Wild and Scenic designation protects the river and benefits local residents
(c) 2007 Carolyn Silva
Fishing on North Fork Mokelumne below Salt Springs Dam
National Wild and Scenic River designation for the Mokelumne River will protect important cultural and historic resources, benefit local residents, protect wildlife and fish habitat, protect important drinking water resources, and ensure children have a place to learn about nature.
The Mokelumne is a sparkling gem of nature where the sights, scents and sounds of nature prevail. Its dense forest, giant boulders, abundant trout, fragrant azaleas and wildlife share the river with people searching for solitude, excitement, or family fun.
The Mokelumne River was home to the northern Mi-Wuk people for more than 2,500 years. It also played an important role in the development of hydroelectric power in California in the late 19th and early 20th centuries. Today, it provides high-quality drinking water for local residents and the East Bay.
Benefits local residents and has their support
- Ensures continued use of the river for fishing, kayaking, gold panning, and camping.
- Prevents outside interests from building new dams on our river.
- Good for the local economy: may attract visitors who spend money in local businesses. Adds another “best of” distinction for tourism marketing. Kayaking is one of the nation’s fastest-growing sports.
- Provides educational opportunities for children.
- Supported by local residents from all walks of life.
Recognizes and protects important cultural and historical resources
- The Mi-Wuk people and their ancestors called the river canyon home for more than 2,500 years.
- The river is a historic trade route that linked the indigenous people of the western Sierra with Eastern Sierra and Great Basin tribes.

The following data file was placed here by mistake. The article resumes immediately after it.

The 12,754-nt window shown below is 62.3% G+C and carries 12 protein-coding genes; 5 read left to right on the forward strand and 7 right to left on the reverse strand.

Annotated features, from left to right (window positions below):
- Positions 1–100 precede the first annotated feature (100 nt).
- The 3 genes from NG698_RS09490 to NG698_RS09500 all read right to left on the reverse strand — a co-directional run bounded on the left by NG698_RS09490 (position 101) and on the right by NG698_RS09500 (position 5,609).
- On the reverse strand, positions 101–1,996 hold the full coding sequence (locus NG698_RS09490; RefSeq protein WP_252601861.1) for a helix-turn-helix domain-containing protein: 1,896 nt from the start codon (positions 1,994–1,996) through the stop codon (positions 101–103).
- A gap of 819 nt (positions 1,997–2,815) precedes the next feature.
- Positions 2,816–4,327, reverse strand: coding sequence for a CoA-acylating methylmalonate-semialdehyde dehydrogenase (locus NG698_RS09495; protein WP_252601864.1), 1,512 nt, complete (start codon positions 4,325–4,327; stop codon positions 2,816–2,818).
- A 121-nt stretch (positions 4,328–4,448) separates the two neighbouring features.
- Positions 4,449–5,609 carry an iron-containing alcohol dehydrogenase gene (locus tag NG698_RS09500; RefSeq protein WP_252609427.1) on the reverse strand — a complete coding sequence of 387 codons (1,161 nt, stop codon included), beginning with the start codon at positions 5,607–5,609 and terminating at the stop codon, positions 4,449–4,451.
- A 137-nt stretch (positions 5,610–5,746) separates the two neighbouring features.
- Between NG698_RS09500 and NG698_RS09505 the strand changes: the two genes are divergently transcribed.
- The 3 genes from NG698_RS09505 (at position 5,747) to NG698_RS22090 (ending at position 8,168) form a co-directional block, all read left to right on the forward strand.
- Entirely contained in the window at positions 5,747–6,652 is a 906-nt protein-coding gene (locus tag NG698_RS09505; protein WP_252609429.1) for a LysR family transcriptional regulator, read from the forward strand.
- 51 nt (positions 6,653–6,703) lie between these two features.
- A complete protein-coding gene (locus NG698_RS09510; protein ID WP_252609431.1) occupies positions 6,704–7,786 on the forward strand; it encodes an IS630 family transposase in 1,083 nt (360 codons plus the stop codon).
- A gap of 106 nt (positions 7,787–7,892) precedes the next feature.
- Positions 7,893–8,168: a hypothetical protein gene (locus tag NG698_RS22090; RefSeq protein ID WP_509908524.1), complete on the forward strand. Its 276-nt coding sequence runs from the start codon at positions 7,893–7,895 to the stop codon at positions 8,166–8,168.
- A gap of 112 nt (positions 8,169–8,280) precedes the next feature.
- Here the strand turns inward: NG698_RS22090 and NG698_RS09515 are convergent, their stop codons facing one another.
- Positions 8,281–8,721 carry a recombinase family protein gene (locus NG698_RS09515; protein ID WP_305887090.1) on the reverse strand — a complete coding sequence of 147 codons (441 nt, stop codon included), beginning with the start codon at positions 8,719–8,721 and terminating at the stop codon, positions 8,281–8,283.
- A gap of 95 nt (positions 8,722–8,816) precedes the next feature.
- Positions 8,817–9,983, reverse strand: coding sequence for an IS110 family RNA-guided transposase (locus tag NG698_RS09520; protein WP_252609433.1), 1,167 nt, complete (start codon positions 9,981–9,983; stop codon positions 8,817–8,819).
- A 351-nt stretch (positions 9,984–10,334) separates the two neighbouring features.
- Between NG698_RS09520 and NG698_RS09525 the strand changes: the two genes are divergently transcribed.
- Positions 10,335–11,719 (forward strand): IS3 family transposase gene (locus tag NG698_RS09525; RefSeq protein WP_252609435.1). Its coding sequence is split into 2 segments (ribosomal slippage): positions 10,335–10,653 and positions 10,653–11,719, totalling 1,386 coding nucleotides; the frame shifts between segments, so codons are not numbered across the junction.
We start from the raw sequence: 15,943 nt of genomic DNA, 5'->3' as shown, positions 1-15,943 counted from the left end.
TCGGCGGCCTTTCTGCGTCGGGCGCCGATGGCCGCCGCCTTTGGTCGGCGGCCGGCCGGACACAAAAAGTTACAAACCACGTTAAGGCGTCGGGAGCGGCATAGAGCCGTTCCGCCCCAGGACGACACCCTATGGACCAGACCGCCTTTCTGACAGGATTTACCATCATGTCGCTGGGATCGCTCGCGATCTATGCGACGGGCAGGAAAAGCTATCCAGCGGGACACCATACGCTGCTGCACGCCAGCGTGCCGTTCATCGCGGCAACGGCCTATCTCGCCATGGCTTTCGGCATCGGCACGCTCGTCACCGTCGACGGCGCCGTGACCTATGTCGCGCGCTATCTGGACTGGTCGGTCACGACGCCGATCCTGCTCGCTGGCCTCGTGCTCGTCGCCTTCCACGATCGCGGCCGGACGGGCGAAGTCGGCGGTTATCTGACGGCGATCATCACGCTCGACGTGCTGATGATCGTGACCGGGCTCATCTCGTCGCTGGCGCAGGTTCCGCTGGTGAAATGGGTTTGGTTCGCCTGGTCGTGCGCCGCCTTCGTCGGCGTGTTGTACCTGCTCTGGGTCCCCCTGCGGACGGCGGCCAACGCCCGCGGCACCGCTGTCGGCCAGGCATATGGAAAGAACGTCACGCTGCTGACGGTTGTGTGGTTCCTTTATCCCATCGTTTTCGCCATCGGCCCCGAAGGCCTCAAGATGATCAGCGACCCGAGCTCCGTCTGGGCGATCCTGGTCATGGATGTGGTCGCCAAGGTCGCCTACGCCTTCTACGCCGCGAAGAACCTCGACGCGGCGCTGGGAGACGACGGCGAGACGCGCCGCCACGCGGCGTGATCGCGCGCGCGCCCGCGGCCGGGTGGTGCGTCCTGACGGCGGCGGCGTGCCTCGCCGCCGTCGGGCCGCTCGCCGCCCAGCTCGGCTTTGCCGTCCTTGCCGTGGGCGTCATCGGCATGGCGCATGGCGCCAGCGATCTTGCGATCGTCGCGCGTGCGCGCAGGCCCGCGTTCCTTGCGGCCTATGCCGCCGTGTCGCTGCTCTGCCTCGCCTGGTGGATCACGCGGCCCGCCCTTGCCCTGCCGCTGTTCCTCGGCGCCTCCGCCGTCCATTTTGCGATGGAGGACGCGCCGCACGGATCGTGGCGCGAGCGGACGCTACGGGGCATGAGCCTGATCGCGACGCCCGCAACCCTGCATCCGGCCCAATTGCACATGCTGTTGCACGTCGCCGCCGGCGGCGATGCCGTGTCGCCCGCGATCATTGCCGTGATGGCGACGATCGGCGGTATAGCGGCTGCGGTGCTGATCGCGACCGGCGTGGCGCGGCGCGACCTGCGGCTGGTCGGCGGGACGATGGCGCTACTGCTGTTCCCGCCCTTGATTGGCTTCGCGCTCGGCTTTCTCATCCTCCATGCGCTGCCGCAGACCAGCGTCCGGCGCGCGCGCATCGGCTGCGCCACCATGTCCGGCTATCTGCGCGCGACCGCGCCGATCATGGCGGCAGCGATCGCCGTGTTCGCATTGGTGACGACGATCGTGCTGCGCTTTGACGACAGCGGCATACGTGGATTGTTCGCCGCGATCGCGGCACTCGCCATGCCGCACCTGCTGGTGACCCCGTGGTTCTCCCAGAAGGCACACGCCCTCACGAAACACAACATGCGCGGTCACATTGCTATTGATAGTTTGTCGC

- Local native people continue to use the river for plant gathering and other traditional uses.
- The North Fork Mokelumne canyon below Salt Springs Dam is unique because of its "extensive archaeological sites," with remains of such antiquity considered "rare in most of California." (U.S. Forest Service Wild and Scenic Study/Draft EIS, 1990).
- The river is home to some of the earliest and most important hydroelectric project sites in California, including the site of the original Blue Lakes Powerhouse. The BLM study document says, "electrification of the region as a result of those early projects is significant, with far-reaching implications for American society and culture."
- The lower segments include well-preserved early mining sites and the remains of gold processing facilities.
Protects the river’s high water quality and its scenic beauty
- Remarkable scenic beauty and opportunities for solitude in the North Fork canyon and on the river itself
- Lush riverside habitat, dense forests, rare wildlife, steep granite walls, deep canyon walls and beautiful rapids
- Impressive geologic formations including Calaveras Dome and the Devil's Nose
- Excellent opportunities for solitude, with rugged beauty, removed from civilized surroundings, but easily reached from urban areas in the Central Valley and East Bay
- Water prized for its high quality serves local residents and the East Bay